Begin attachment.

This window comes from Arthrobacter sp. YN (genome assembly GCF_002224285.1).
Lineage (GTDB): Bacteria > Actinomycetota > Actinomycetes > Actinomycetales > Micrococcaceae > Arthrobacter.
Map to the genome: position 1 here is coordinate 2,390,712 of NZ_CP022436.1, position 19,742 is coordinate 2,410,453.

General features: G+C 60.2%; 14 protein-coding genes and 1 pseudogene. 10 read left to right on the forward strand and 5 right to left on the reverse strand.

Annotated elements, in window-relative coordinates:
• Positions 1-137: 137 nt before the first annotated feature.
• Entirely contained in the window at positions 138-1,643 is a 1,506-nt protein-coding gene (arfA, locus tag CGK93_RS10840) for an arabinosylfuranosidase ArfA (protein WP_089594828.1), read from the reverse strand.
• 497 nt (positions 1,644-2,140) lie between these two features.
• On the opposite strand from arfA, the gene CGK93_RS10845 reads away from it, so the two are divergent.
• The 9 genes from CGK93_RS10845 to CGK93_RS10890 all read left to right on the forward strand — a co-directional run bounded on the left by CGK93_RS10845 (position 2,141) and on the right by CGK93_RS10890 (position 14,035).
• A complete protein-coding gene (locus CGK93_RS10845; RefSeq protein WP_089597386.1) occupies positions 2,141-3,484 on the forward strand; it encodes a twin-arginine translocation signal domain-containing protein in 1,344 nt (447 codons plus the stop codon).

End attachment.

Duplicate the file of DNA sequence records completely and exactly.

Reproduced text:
This window comes from Arthrobacter sp. YN (genome assembly GCF_002224285.1).
Lineage (GTDB): Bacteria > Actinomycetota > Actinomycetes > Actinomycetales > Micrococcaceae > Arthrobacter.
Map to the genome: position 1 here is coordinate 2,390,712 of NZ_CP022436.1, position 19,742 is coordinate 2,410,453.

General features: G+C 60.2%; 14 protein-coding genes and 1 pseudogene. 10 read left to right on the forward strand and 5 right to left on the reverse strand.

Annotated elements, in window-relative coordinates:
• Positions 1-137: 137 nt before the first annotated feature.
• Entirely contained in the window at positions 138-1,643 is a 1,506-nt protein-coding gene (arfA, locus tag CGK93_RS10840) for an arabinosylfuranosidase ArfA (protein WP_089594828.1), read from the reverse strand.
• 497 nt (positions 1,644-2,140) lie between these two features.
• On the opposite strand from arfA, the gene CGK93_RS10845 reads away from it, so the two are divergent.
• The 9 genes from CGK93_RS10845 to CGK93_RS10890 all read left to right on the forward strand — a co-directional run bounded on the left by CGK93_RS10845 (position 2,141) and on the right by CGK93_RS10890 (position 14,035).
• A complete protein-coding gene (locus CGK93_RS10845; RefSeq protein WP_089597386.1) occupies positions 2,141-3,484 on the forward strand; it encodes a twin-arginine translocation signal domain-containing protein in 1,344 nt (447 codons plus the stop codon).